The CEO of Netflix said he was sorry for mishandling a recent price increase that caused customers to cancel the service in droves. But the apology was drowned out by a decision that angered subscribers all over again.
The company will split into two services — one with an odd new name that offers the familiar discs in red envelopes and another for online streaming of TV shows and movies.
The DVD service will be called Qwikster, a name that is supposed to signify a commitment to fast service but quickly became an object of ridicule Monday on the Internet. The streaming service will keep the Netflix name.
Netflix, which had 24.6 million U.S. subscribers at the end of June and is the nation’s largest video subscription service, redefined home entertainment over the past decade with its DVDs by mail. Now it’s trying to prepare for the day when watching movies on a disc goes the way of driving to the video store to pick up a VHS tape.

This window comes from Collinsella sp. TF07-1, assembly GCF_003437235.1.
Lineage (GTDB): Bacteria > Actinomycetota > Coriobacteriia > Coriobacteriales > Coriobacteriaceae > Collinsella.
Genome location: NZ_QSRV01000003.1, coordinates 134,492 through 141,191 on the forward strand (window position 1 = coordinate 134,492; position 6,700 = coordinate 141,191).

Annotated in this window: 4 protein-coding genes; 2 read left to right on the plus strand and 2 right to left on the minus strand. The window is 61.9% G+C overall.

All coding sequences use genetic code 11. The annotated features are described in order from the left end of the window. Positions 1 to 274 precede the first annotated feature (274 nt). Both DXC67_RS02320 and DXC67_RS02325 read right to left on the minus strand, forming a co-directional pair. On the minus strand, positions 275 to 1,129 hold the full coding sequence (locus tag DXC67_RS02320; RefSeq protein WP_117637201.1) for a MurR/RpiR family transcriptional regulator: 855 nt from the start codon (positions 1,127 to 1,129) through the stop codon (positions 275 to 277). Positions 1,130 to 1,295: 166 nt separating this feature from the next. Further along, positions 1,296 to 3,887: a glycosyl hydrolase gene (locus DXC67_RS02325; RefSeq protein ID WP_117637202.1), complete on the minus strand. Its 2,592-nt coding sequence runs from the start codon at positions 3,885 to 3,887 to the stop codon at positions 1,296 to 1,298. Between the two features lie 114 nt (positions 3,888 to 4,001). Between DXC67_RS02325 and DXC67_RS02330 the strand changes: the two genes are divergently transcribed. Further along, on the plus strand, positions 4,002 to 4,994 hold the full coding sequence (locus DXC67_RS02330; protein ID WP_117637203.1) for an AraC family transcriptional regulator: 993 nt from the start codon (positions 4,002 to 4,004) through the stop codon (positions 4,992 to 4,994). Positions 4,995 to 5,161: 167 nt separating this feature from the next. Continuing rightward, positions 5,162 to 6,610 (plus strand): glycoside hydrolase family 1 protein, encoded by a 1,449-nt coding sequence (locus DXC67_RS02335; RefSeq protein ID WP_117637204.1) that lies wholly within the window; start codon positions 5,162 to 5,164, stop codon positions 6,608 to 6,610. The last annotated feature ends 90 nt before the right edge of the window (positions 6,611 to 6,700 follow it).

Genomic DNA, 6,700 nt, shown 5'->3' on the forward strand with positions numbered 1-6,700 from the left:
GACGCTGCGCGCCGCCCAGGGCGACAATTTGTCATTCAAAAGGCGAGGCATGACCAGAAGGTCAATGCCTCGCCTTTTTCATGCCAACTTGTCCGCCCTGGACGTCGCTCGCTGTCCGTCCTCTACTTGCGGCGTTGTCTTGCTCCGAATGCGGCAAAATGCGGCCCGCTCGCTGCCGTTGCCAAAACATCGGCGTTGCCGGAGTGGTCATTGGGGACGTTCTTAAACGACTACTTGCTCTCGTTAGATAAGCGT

But lately, it has bungled the transition. The company has lost half its market value since July, when it announced that customers who wanted DVDs and streaming had to pay for them separately — and pay up to 60 percent more.
The decision to rebrand the best-known part of Netflix’s business left some experts wondering whether CEO Reed Hastings is losing the touch that established him as an influential figure in technology and entertainment.
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